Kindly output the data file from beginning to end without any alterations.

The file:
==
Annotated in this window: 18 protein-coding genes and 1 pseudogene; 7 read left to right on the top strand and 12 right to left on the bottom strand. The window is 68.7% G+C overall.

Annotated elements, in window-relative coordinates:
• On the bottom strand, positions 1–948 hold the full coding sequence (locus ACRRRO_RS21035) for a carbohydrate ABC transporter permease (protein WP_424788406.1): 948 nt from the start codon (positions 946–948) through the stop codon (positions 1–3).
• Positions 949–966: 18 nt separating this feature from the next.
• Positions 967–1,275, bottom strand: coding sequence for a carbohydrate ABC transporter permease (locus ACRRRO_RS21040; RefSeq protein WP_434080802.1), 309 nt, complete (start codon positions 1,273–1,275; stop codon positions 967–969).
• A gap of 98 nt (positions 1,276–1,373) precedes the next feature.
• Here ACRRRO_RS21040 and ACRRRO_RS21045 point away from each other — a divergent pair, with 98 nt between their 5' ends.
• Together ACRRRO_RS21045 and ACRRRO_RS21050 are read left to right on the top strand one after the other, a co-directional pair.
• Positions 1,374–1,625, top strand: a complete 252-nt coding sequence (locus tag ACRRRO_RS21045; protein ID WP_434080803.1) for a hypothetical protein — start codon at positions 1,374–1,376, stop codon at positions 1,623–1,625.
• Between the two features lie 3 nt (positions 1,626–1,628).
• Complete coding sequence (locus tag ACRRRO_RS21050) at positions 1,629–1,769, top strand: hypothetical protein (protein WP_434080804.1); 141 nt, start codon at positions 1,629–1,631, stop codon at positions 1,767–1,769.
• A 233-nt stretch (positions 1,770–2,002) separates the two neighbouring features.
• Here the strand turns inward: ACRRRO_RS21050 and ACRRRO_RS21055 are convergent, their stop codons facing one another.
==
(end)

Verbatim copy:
Annotated in this window: 18 protein-coding genes and 1 pseudogene; 7 read left to right on the top strand and 12 right to left on the bottom strand. The window is 68.7% G+C overall.

Annotated elements, in window-relative coordinates:
• On the bottom strand, positions 1–948 hold the full coding sequence (locus ACRRRO_RS21035) for a carbohydrate ABC transporter permease (protein WP_424788406.1): 948 nt from the start codon (positions 946–948) through the stop codon (positions 1–3).
• Positions 949–966: 18 nt separating this feature from the next.
• Positions 967–1,275, bottom strand: coding sequence for a carbohydrate ABC transporter permease (locus ACRRRO_RS21040; RefSeq protein WP_434080802.1), 309 nt, complete (start codon positions 1,273–1,275; stop codon positions 967–969).
• A gap of 98 nt (positions 1,276–1,373) precedes the next feature.
• Here ACRRRO_RS21040 and ACRRRO_RS21045 point away from each other — a divergent pair, with 98 nt between their 5' ends.
• Together ACRRRO_RS21045 and ACRRRO_RS21050 are read left to right on the top strand one after the other, a co-directional pair.
• Positions 1,374–1,625, top strand: a complete 252-nt coding sequence (locus tag ACRRRO_RS21045; protein ID WP_434080803.1) for a hypothetical protein — start codon at positions 1,374–1,376, stop codon at positions 1,623–1,625.
• Between the two features lie 3 nt (positions 1,626–1,628).
• Complete coding sequence (locus tag ACRRRO_RS21050) at positions 1,629–1,769, top strand: hypothetical protein (protein WP_434080804.1); 141 nt, start codon at positions 1,629–1,631, stop codon at positions 1,767–1,769.
• A 233-nt stretch (positions 1,770–2,002) separates the two neighbouring features.
• Here the strand turns inward: ACRRRO_RS21050 and ACRRRO_RS21055 are convergent, their stop codons facing one another.